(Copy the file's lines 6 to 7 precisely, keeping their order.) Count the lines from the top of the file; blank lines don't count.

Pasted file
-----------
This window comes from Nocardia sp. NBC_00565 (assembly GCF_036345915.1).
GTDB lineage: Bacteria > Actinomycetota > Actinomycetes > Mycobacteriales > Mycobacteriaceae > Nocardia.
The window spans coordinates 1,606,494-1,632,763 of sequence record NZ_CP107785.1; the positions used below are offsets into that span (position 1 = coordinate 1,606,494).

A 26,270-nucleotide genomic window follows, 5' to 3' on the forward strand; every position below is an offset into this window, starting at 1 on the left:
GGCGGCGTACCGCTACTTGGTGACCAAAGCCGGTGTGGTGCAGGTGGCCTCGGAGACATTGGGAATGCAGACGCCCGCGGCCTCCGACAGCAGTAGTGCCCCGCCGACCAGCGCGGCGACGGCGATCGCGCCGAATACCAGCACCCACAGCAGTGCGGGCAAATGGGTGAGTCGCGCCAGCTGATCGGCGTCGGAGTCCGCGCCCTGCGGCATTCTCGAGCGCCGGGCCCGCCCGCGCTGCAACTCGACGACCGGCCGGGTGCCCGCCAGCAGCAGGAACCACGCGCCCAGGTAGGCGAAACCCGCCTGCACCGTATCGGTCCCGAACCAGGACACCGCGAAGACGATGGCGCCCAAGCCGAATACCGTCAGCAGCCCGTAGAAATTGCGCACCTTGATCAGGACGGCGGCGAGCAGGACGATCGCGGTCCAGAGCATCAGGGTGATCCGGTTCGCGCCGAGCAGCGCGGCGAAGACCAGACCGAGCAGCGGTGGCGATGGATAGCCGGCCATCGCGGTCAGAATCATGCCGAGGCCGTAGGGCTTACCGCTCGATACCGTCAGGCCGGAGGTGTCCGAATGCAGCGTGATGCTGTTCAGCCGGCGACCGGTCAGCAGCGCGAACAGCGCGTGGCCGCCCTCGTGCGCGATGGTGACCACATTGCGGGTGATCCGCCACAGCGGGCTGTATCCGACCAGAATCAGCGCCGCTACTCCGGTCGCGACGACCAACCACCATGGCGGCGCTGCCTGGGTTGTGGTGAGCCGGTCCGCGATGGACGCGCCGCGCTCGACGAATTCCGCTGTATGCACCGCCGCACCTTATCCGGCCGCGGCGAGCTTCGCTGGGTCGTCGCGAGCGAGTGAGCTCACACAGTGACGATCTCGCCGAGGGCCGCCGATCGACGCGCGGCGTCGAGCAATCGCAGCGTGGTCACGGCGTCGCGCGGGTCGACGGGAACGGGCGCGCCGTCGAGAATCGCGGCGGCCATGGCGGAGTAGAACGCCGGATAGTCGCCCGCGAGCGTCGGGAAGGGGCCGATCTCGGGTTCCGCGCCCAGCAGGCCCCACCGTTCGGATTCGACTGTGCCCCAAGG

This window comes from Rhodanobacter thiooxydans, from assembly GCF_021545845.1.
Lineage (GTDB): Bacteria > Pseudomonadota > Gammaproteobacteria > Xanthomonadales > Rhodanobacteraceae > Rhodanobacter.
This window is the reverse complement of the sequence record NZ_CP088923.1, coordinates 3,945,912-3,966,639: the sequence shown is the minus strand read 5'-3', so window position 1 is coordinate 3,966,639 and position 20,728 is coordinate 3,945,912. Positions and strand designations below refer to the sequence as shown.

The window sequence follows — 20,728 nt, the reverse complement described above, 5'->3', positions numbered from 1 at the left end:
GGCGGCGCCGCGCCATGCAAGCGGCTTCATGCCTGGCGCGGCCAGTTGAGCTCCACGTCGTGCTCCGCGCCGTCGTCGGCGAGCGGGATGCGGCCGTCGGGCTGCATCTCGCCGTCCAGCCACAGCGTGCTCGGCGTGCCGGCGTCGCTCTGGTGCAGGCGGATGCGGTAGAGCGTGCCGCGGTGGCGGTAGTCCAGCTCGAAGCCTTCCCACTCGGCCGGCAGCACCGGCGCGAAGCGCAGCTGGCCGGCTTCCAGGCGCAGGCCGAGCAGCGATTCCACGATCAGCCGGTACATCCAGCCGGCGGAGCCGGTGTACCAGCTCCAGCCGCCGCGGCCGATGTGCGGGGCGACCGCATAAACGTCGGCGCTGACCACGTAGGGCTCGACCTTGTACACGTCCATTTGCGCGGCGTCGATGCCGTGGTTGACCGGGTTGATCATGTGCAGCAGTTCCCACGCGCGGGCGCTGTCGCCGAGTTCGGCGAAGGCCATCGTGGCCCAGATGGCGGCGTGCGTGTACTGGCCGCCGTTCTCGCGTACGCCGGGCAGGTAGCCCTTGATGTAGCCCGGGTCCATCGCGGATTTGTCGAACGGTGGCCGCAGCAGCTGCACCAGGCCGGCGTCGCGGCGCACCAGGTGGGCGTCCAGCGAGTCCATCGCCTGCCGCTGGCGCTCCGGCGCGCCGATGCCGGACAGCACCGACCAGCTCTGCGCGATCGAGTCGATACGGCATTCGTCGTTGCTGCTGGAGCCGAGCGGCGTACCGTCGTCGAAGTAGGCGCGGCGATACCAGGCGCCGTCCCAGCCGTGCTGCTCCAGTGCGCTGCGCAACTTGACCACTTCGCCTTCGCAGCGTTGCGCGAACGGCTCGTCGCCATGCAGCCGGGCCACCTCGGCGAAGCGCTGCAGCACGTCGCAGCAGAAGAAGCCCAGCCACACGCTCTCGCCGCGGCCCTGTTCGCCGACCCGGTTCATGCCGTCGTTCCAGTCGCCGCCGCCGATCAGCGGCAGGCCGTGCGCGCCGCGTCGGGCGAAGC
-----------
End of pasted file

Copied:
This window comes from Rhodanobacter thiooxydans, from assembly GCF_021545845.1.
Lineage (GTDB): Bacteria > Pseudomonadota > Gammaproteobacteria > Xanthomonadales > Rhodanobacteraceae > Rhodanobacter.